The Foundation of All Truth and Morality and Beauty

Now I say that this is part of the BLESSING that he brings—and that he offers this morning. It is a blessing because where it is forsaken, moral and spiritual life disintegrates. The foundation of moral life is God's truthfulness. A society that forsakes the centrality of the absolute truthfulness of God forsakes the foundation of truth, the foundation of morality, and the foundation of beauty.

Christmas is the reassertion of the foundation of all truth and goodness and beauty, because Christmas means: God is truthful. God's truthfulness is the constant in a universe of flux. God's truthfulness is the unwavering absolute. If we forsake God's truthfulness, the anchor is up, the rudder is loose, the keel is broken, and the ship of life (political life, social life, educational life, scientific life, family life) is simply at the mercy of the wind of human wishes.

So I say it with all my heart: demonstrating the truthfulness of God is a great blessing. Give that blessing to your children. Say to the next generation again and again: God is truthful; God keeps his word; God does not lie; God can be trusted! That's the first part of the blessing this morning. Receive it as a wonderful Christmas gift, and give it to as many people as you can.

2. Jesus as a Second Moses

Second, the coming of Jesus is a blessing because he comes as a prophet like Moses—a kind of second Moses.

Verse 22: "Moses said, The Lord God will raise up for you a prophet from your brethren as he raised me up. You shall listen to him in whatever he tells you."

A Law-Giver Vs. a Grace-Giver?

Now Jesus is that prophet. He fulfills that promise. But someone might say, "I don't think that's a blessing, because Moses was a lawgiver, not a grace-giver. I don't want another Moses. I want something that cancels out Moses. I want grace."

Something is wrong with that response. Because Peter thinks he is giving good news here. One like Moses has come! The promise is fulfilled! Peter didn't see a conflict between the grace of Jesus and the teaching of Moses. The truth is: we do need a prophet like Moses.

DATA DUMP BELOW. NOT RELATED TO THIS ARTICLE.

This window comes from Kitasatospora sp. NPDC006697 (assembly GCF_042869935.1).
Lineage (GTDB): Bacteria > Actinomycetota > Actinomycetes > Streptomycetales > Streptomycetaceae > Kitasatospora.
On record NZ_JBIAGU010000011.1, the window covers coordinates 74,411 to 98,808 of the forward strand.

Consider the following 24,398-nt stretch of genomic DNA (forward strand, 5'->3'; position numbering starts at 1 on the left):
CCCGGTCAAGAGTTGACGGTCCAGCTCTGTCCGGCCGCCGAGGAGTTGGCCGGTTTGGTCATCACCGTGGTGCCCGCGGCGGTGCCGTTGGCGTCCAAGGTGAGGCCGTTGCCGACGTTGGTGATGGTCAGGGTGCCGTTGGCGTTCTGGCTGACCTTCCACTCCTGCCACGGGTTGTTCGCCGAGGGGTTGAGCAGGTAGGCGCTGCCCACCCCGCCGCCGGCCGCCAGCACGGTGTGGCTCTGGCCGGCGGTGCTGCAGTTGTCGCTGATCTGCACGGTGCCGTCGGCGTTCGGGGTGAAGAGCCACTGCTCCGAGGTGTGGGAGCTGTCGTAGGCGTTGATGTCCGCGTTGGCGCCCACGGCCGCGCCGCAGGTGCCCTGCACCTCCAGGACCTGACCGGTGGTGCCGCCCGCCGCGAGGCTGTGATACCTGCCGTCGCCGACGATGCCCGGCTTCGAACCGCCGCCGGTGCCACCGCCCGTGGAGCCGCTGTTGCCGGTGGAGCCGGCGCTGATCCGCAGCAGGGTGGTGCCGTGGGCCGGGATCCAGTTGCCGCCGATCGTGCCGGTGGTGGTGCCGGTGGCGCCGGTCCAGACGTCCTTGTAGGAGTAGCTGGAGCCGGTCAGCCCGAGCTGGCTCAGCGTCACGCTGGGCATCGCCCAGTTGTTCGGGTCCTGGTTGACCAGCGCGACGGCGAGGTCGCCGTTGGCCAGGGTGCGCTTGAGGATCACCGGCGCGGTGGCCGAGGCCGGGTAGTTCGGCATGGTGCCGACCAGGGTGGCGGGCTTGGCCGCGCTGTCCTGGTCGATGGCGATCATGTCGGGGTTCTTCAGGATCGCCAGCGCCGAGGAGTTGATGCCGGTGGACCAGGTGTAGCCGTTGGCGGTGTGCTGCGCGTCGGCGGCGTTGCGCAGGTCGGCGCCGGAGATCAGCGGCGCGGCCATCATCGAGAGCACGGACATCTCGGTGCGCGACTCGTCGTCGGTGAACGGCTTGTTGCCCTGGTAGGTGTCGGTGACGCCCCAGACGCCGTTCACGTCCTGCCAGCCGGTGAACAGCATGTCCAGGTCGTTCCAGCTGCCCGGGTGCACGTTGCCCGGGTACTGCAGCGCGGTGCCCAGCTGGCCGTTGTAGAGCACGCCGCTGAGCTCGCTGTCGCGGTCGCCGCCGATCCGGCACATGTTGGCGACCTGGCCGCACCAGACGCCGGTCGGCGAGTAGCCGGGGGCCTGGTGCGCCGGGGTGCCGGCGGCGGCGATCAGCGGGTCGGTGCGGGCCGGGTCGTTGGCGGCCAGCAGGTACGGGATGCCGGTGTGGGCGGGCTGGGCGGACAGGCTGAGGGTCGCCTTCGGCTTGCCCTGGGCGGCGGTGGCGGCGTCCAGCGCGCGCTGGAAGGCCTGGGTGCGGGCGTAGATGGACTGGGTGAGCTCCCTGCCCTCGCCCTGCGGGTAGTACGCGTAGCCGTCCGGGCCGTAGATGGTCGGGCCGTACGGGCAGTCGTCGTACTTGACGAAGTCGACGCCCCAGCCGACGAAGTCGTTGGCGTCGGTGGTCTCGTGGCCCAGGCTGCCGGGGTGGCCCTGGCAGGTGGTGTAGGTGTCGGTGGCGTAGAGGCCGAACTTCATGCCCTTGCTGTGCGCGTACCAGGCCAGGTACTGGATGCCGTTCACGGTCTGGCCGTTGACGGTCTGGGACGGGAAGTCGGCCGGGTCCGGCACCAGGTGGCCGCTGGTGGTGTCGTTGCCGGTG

A Prophet Who Reveals the Truth of God

If God is truthful, and his truthfulness is the foundation of all truth and goodness and beauty, then we need someone to reveal to us the truth of God. We can't know this God and we can't know his way unless there is a prophet to tell us. Jesus said, "I am the way the truth and the life, no one comes to the Father but by me." That is what it means to be a new Moses. The truth-giver, the way-shower, the life-giver.

This is not the opposite of grace. This is grace. Grace not only pardons sin (v. 19); it also shows the path to life. We not only need Jesus as a priest; we need him as a prophet. If every lifestyle led to paradise, then perhaps we would need no prophet like Moses to show us the way to life. But all lifestyles do not lead to paradise. Some lead to destruction.

Some Lifestyles Lead to Destruction

That's what Peter tells us in verse 23: "And it shall be that every soul that does not listen to that prophet shall be destroyed from the people." There is a narrow way that leads to life. And there is a broad way that leads to destruction (Matthew 7:13–14). And God sent Jesus as a prophet like Moses to lead us on the one and warn us against the other.

Suppose there were a strip of land in Saudi Arabia and suppose that it were strewn with buried land mines. If a soldier knew the way through the land so that you would not detonate any mines, and he came and offered to take you safely across, would you consider it legalistic and ungracious if he said: "I know the way across; follow me. If you don't, you will be blown to pieces." I say that is loving and gracious to demand I follow and to warn me that there is destruction if I leave him.

That is what Peter is saying here: Jesus is the new Moses who can guide you through the wilderness of life and bring you to the promised land of heaven. There are land mines of sin that can destroy you. Follow Jesus and you will be safe. He is the way, the truth, and the life.